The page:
Last Friday Joanne Goldwater, Dean of Housing, announced through an all-student email that SMCM OneCard debit would be available for immediate usage at St. James Deli. The machine is now working again, after service was briefly disrupted earlier this week.
The new policy means that students can now use their OneCard debit—essentially electronically transferred cash money students can add to their OneCard through the Portal—to purchase any item at the deli with a simple swipe, barring alcohol and tobacco products. Coming on the heels of the recent Pub opening, the ability to use debit at St. James further expands students’ dining options beyond the Great Room and Upper Deck.
Located on the corner of Mattapany Road and Route 235, St. James Deli now belongs to the large group of merchants that already accept SMCM OneCard debit; among them, Cooks Liquors and Sheetz, both popular among students for their offering of late night eats and beverages.
Dave Thompson, who co-owns the deli with his wife Sherry and was at work behind the counter even while giving an interview, said the business partnership, though now legally codified in a formal contract, actually began a few years ago, with athletic teams, and later non-athletic clubs and organizations, requesting the Deli’s catering service.
Living in a relatively isolated area, students at the College have more limited access to off-campus goods and services than might those at larger, more urban campuses. Dana Cullison, from OneCard and Helpdesk Management at Campus Technology and Support Services (CTSS), defined finding affordable avenues around this seclusion as a main motivation for adding debit at St. James and an underlying goal of the OneCard E-Commerce program.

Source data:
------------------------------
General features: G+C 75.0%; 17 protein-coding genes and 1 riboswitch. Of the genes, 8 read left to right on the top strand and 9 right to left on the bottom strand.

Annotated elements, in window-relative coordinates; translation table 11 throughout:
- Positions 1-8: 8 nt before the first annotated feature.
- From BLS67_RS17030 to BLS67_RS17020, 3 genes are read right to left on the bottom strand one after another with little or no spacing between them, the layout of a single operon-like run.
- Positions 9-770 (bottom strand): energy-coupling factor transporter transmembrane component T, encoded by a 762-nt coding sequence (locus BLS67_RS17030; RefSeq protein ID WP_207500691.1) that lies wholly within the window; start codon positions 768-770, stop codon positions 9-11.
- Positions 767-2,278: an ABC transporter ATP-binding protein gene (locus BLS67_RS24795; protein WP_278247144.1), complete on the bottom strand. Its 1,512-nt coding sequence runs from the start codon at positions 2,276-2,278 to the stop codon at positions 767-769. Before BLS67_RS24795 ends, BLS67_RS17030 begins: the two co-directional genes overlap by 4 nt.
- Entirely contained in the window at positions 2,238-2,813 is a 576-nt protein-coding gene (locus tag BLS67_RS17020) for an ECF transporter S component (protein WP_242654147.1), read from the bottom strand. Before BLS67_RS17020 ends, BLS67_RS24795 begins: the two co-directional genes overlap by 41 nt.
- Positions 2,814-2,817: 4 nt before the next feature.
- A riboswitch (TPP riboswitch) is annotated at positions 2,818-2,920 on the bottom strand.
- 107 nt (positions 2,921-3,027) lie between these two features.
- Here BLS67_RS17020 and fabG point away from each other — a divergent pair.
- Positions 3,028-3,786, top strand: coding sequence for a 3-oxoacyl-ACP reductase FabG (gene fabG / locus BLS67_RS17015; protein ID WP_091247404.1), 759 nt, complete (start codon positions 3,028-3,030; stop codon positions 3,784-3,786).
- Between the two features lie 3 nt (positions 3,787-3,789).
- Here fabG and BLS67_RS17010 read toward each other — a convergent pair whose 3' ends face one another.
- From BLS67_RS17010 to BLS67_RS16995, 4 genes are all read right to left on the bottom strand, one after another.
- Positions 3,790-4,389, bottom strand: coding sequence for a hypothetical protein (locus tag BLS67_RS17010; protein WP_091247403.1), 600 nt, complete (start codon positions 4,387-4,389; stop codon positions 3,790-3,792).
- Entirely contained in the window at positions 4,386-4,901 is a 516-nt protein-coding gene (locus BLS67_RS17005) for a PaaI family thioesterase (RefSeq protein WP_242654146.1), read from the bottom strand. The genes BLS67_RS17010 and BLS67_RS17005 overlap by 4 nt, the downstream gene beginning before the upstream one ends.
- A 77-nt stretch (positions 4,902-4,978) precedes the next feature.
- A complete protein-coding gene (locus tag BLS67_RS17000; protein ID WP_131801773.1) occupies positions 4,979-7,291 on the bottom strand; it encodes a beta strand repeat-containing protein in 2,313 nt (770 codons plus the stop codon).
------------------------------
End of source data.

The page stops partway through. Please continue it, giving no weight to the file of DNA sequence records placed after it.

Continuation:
Sitting in her office behind the Helpdesk, which provides free technology support services to students on a walk-in basis, Cullison said adding debit to St. James was “just a matter of getting equipment, programming it, having them sign a contract.” This, however, was likely not such a simple process, since Hurricane Irene knocked out campus power and deprogrammed the debit machine at St. James, which had just been up and running.
Now that everything is in working fashion as of Wednesday, the new service is likely to be beneficial to both students and the St. James establishment. Speaking about the large percentage of his clientele that St. Mary’s students make up, Thompson commented, “you can tell when they come, and you can tell when they leave,” but the seasonal business reality that entails is less jocular. Thompson hopes the policy will bring more students in, looking for a sandwich.